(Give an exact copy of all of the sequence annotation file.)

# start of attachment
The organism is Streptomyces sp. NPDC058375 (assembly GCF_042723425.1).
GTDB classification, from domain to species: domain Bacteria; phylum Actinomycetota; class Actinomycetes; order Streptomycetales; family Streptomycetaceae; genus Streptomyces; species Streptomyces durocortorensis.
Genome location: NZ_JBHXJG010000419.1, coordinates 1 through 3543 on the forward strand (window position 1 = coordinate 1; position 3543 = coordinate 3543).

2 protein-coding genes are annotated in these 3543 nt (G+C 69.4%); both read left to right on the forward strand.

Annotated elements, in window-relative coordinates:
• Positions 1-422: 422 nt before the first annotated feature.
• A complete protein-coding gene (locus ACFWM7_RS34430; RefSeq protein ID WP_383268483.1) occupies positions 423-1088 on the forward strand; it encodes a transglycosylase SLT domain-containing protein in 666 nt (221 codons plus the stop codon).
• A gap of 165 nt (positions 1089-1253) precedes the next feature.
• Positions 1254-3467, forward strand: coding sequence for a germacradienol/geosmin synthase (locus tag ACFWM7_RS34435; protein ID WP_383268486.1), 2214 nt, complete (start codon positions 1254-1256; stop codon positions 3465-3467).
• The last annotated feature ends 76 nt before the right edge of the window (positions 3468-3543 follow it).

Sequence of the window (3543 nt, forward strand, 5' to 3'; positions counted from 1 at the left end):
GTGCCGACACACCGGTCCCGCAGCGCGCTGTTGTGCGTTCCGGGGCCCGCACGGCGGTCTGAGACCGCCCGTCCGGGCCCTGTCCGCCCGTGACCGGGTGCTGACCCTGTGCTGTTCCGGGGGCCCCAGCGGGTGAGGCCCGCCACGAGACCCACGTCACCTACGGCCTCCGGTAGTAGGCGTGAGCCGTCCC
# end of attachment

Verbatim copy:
The organism is Streptomyces sp. NPDC058375 (assembly GCF_042723425.1).
GTDB classification, from domain to species: domain Bacteria; phylum Actinomycetota; class Actinomycetes; order Streptomycetales; family Streptomycetaceae; genus Streptomyces; species Streptomyces durocortorensis.
Genome location: NZ_JBHXJG010000419.1, coordinates 1 through 3543 on the forward strand (window position 1 = coordinate 1; position 3543 = coordinate 3543).

2 protein-coding genes are annotated in these 3543 nt (G+C 69.4%); both read left to right on the forward strand.

Annotated elements, in window-relative coordinates:
• Positions 1-422: 422 nt before the first annotated feature.
• A complete protein-coding gene (locus ACFWM7_RS34430; RefSeq protein ID WP_383268483.1) occupies positions 423-1088 on the forward strand; it encodes a transglycosylase SLT domain-containing protein in 666 nt (221 codons plus the stop codon).
• A gap of 165 nt (positions 1089-1253) precedes the next feature.
• Positions 1254-3467, forward strand: coding sequence for a germacradienol/geosmin synthase (locus tag ACFWM7_RS34435; protein ID WP_383268486.1), 2214 nt, complete (start codon positions 1254-1256; stop codon positions 3465-3467).
• The last annotated feature ends 76 nt before the right edge of the window (positions 3468-3543 follow it).

Sequence of the window (3543 nt, forward strand, 5' to 3'; positions counted from 1 at the left end):
GTGCCGACACACCGGTCCCGCAGCGCGCTGTTGTGCGTTCCGGGGCCCGCACGGCGGTCTGAGACCGCCCGTCCGGGCCCTGTCCGCCCGTGACCGGGTGCTGACCCTGTGCTGTTCCGGGGGCCCCAGCGGGTGAGGCCCGCCACGAGACCCACGTCACCTACGGCCTCCGGTAGTAGGCGTGAGCCGTCCC